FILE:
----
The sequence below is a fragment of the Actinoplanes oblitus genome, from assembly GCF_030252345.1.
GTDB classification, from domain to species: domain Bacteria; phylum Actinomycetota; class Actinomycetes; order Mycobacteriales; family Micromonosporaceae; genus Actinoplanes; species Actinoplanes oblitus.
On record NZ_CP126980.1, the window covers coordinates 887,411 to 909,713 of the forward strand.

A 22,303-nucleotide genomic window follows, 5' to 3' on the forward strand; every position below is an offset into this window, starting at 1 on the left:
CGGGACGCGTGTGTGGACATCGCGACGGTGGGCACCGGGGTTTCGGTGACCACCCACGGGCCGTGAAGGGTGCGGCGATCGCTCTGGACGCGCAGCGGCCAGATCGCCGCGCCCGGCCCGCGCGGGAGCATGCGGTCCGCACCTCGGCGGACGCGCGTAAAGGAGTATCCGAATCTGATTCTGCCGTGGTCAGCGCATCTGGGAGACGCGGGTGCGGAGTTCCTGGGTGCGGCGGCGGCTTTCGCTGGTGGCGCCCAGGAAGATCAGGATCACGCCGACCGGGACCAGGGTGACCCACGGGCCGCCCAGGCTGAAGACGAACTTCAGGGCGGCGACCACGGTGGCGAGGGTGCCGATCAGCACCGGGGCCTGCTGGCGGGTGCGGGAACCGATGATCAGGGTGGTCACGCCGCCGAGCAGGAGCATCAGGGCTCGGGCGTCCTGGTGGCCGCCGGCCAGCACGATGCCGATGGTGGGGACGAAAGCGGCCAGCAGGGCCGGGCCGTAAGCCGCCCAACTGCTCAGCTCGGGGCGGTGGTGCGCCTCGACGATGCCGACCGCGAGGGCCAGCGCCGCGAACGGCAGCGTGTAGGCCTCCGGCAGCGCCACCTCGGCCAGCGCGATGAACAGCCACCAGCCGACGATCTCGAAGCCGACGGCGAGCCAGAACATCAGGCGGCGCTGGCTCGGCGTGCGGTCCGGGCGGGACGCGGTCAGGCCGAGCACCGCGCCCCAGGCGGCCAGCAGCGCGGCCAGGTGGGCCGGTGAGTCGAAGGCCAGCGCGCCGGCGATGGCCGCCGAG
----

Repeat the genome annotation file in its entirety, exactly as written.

The sequence below is a fragment of the Actinoplanes oblitus genome, from assembly GCF_030252345.1.
GTDB classification, from domain to species: domain Bacteria; phylum Actinomycetota; class Actinomycetes; order Mycobacteriales; family Micromonosporaceae; genus Actinoplanes; species Actinoplanes oblitus.
On record NZ_CP126980.1, the window covers coordinates 887,411 to 909,713 of the forward strand.

A 22,303-nucleotide genomic window follows, 5' to 3' on the forward strand; every position below is an offset into this window, starting at 1 on the left:
CGGGACGCGTGTGTGGACATCGCGACGGTGGGCACCGGGGTTTCGGTGACCACCCACGGGCCGTGAAGGGTGCGGCGATCGCTCTGGACGCGCAGCGGCCAGATCGCCGCGCCCGGCCCGCGCGGGAGCATGCGGTCCGCACCTCGGCGGACGCGCGTAAAGGAGTATCCGAATCTGATTCTGCCGTGGTCAGCGCATCTGGGAGACGCGGGTGCGGAGTTCCTGGGTGCGGCGGCGGCTTTCGCTGGTGGCGCCCAGGAAGATCAGGATCACGCCGACCGGGACCAGGGTGACCCACGGGCCGCCCAGGCTGAAGACGAACTTCAGGGCGGCGACCACGGTGGCGAGGGTGCCGATCAGCACCGGGGCCTGCTGGCGGGTGCGGGAACCGATGATCAGGGTGGTCACGCCGCCGAGCAGGAGCATCAGGGCTCGGGCGTCCTGGTGGCCGCCGGCCAGCACGATGCCGATGGTGGGGACGAAAGCGGCCAGCAGGGCCGGGCCGTAAGCCGCCCAACTGCTCAGCTCGGGGCGGTGGTGCGCCTCGACGATGCCGACCGCGAGGGCCAGCGCCGCGAACGGCAGCGTGTAGGCCTCCGGCAGCGCCACCTCGGCCAGCGCGATGAACAGCCACCAGCCGACGATCTCGAAGCCGACGGCGAGCCAGAACATCAGGCGGCGCTGGCTCGGCGTGCGGTCCGGGCGGGACGCGGTCAGGCCGAGCACCGCGCCCCAGGCGGCCAGCAGCGCGGCCAGGTGGGCCGGTGAGTCGAAGGCCAGCGCGCCGGCGATGGCCGCCGAG